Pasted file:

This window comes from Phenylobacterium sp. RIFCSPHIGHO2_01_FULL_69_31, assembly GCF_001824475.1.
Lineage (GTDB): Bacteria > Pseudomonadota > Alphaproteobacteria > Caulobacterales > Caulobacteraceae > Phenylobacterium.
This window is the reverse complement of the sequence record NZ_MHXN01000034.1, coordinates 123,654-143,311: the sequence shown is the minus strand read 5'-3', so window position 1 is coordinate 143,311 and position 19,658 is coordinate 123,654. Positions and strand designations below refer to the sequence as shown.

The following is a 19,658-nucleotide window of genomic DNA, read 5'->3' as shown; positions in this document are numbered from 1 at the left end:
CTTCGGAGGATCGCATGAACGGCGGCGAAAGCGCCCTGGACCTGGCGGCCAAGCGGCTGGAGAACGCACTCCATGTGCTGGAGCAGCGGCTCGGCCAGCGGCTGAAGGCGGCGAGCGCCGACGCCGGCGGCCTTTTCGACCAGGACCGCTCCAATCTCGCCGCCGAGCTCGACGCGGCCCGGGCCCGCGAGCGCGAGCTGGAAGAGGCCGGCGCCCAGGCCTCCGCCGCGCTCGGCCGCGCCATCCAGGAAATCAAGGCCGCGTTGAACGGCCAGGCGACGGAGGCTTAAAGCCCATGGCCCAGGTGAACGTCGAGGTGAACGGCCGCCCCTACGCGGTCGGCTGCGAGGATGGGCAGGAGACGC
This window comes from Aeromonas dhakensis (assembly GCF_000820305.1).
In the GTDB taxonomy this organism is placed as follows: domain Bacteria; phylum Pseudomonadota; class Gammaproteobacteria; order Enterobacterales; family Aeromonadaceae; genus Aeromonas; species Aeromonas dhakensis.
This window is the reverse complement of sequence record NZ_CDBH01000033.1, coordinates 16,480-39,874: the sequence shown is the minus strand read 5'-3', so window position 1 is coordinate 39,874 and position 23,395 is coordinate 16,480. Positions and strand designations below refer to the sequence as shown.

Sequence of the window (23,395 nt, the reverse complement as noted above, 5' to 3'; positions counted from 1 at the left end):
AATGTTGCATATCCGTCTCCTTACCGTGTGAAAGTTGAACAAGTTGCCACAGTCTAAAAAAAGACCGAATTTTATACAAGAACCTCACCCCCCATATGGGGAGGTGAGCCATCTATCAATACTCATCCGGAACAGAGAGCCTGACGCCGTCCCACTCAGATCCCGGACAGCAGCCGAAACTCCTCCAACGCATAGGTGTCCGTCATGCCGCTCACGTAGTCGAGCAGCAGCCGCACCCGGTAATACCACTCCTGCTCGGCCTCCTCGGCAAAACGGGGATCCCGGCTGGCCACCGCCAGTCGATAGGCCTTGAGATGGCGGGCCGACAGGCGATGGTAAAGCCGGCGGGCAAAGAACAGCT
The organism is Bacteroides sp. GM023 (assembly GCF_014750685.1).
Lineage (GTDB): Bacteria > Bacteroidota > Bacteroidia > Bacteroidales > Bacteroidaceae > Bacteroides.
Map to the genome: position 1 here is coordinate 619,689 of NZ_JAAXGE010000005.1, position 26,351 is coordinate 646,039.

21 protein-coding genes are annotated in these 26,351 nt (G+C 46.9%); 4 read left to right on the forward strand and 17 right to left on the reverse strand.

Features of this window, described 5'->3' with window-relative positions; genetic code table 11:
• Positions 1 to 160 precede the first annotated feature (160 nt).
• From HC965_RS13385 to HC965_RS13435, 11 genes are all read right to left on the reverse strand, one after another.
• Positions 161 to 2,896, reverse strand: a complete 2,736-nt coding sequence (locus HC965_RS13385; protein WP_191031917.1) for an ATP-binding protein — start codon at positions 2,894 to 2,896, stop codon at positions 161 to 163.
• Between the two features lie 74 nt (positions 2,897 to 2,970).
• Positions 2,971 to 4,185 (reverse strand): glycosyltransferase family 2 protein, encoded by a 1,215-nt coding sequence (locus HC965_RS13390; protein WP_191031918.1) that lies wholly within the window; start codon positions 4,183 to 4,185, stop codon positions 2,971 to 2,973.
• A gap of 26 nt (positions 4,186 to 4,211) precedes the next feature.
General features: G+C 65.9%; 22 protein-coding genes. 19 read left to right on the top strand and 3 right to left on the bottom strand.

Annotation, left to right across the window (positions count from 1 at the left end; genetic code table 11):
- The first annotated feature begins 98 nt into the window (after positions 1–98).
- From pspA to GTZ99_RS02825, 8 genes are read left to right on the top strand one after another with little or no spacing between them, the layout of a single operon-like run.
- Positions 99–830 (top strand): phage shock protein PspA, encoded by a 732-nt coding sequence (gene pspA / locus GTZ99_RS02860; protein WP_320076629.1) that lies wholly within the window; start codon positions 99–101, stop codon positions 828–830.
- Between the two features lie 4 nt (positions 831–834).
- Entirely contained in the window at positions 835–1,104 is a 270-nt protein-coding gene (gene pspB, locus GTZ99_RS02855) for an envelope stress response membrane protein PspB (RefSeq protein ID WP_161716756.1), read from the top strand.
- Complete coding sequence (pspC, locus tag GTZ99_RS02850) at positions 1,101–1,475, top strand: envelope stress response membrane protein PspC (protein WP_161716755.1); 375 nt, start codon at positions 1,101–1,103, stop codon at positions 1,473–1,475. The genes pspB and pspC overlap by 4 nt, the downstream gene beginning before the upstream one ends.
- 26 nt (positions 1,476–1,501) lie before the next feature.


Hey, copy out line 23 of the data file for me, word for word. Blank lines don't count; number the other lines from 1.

Annotation, left to right across the window (positions count from 1 at the left end; genetic code table 11):